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Joe Cassese

Better Than Before

Holy Name MS - Joe Cassese

Joe Cassese vividly remembers his dad suffering with multiple sclerosis, watching him deteriorate from needing ankle braces and crutches to a wheelchair, and finally being bedridden. Joe was too young to comprehend what it all meant but was nonetheless affected in ways he was yet to understand.

“When I was 8 or 9, he really became incapacitated after a grand mal seizure, and died when I was 12,” Joe said. “As I got older, I became curious about whether what happened to him could happen to me. But the doctors said MS wasn’t genetic and it wouldn’t come knocking on my door.”

Fast forward a few decades and Joe was living a great life with his partner Lulu and their three children, running his own contracting business as a co-owner. Then he started experiencing some trouble with the vision in his left eye. It was like he was always in a steam room, seeing everything but through a haze. He never considered it could be MS – thought it might be fatigue or drinking too much coffee – and waited months before seeking medical care.

Similar to so many people eventually diagnosed with MS, Joe went through a parade of doctors and tests before getting a firm answer to his mysterious symptoms. He did indeed have the disease that incapacitated his father. It laid him low. His doctor just handed Joe a list of medications to look up and decide which one he wanted.

Eventually, he sought the help of Dr. Mary Ann Picone, Medical Director of the MS Center at Holy Name.

Joe’s father was one of the first patients treated at the MS Center, though it was before Dr. Picone arrived. Still, meeting her was like finding a new family member – he appreciated her warmth and expert guidance for his care.

“I felt a familiarity with Dr. Picone – a tenderness and concern,” Joe said. “And others in the MS Center share that same energy and vibe – it’s not cold and medical. They really take great care of you.”

But life was bleak before the appointment with Dr. Picone.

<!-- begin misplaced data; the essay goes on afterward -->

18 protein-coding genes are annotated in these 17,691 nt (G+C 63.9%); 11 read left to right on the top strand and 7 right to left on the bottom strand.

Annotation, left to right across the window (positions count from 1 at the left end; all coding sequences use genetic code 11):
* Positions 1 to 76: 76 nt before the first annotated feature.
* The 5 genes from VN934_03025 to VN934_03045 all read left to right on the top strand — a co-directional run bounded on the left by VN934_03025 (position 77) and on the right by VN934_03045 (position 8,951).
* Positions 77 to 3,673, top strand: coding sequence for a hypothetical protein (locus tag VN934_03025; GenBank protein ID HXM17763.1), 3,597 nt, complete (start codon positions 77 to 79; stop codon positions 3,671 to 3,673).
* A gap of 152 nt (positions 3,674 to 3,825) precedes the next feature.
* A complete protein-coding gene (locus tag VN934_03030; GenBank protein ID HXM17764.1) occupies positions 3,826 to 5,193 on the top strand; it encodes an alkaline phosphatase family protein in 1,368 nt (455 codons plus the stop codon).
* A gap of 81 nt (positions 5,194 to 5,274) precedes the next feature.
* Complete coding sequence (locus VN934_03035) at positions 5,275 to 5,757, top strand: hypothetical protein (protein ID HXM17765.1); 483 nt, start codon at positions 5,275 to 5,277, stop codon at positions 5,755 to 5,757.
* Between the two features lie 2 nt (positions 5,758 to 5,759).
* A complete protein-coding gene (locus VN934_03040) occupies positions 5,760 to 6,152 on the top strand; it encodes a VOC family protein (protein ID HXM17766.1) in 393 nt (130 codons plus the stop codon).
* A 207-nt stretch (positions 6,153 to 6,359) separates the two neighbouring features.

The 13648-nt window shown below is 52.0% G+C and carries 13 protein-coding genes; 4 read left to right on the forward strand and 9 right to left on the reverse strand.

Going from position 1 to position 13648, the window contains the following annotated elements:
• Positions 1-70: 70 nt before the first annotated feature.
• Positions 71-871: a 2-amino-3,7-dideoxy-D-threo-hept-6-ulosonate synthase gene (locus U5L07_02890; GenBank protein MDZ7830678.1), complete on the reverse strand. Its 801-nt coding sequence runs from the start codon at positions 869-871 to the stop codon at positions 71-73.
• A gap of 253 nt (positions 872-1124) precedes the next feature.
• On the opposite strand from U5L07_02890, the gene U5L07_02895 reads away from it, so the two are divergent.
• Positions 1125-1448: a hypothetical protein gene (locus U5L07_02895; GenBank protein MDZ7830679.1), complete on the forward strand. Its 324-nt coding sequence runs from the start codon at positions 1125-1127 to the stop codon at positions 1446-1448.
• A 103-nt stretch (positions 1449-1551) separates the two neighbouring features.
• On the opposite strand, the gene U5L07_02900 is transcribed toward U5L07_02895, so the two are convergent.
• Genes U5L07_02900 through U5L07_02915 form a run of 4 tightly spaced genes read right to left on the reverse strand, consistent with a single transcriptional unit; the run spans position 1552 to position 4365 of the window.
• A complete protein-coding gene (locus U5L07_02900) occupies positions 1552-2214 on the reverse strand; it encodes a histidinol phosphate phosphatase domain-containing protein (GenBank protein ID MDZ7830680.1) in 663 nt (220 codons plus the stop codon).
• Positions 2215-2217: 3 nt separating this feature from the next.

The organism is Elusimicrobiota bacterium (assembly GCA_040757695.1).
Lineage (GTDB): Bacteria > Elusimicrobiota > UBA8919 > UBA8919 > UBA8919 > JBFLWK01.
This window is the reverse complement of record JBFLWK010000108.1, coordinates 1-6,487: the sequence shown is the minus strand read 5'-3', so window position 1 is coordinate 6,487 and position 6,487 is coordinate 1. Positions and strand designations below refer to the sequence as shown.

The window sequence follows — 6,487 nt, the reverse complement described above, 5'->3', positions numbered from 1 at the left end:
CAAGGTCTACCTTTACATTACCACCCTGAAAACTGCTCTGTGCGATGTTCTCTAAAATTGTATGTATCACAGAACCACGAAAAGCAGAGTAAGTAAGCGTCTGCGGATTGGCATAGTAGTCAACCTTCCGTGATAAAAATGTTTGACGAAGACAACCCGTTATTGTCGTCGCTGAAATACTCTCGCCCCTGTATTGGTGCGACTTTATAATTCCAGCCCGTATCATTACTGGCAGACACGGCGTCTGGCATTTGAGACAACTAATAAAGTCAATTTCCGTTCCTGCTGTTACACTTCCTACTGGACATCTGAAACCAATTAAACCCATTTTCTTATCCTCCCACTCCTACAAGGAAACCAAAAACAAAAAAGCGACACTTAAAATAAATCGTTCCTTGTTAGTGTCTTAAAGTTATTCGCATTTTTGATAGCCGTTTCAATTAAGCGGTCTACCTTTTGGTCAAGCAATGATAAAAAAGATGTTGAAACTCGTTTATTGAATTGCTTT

“The doctor who gave me my diagnosis had the beside manner of a scientist and I needed someone to help me figure out which medication would work best for me. He was reluctant to advise me. After that visit, I just sat in my car for a long time, thinking of the different options, which was overwhelming.”

That inertia in the car was the beginning of a long, downward spiral that stretched 2 ½ years. Joe’s relationship with his business partners was impacted and he just couldn’t wrap his head around the fact that he had the same disease that “made my father so weak at a time in my life when boys look up to their dad as being the strong one. Visiting my father in the nursing facilities where he ultimately resided – I remember the smells, the evident deterioration of life, my mother working so hard to care for my sister and me. It was such a difficult existence for us.”

After his own diagnosis, Joe said the emotional paralysis wasn’t so much from feeling sorry for himself as it was fear of the unknown. What was his future going to look like? Would his kids have to see him unable to care for himself like he did with his father?

Joe managed to get up every morning, though much slower than before, and went through the motions of life. But he was a shadow of himself, completely unmoored.

Thoughts of his own premature death regularly occupied his mind. That’s when he knew he hit bottom. He decided to “flip the switch” and focus on what he could change and to rise to this new challenge.

He sought out the advice of friends, new and old, including one who was dealing with a terminal illness. He realized he needed to “show up in life” for himself and his family, and due to changing circumstances in his business partnership, started planning for new beginnings. He also started seeing Dr. Picone.

“The treatment I receive from Holy Name is excellent,” Joe said. “Dr. Picone is a leader and her style of treating patients impacts the rest of the staff so everyone is informative and compassionate. She asks about your whole life, not just your symptoms so your care really works for your lifestyle.”

Dr. Picone also explained the genetic component of MS.

“There is not a direct genetic transmission but there is an increased hereditary risk,” Dr. Picone said. “If a parent has MS, there is about a three to four percent higher risk of developing the disease compared to the general population. However, there are many environmental triggers that influence this, such as Epstein Barr virus exposure.”

Today, Joe is running a successful business venture. His children, ages 16, 14 and 10, are thriving and his relationship with Lulu is solid

.

“I’ve received so much support that it’s become my force to go forward,” Joe said. “Nothing is going to stop me and I’m going to be better than I was.”

Learn more about Joe Cassese's Neurologist

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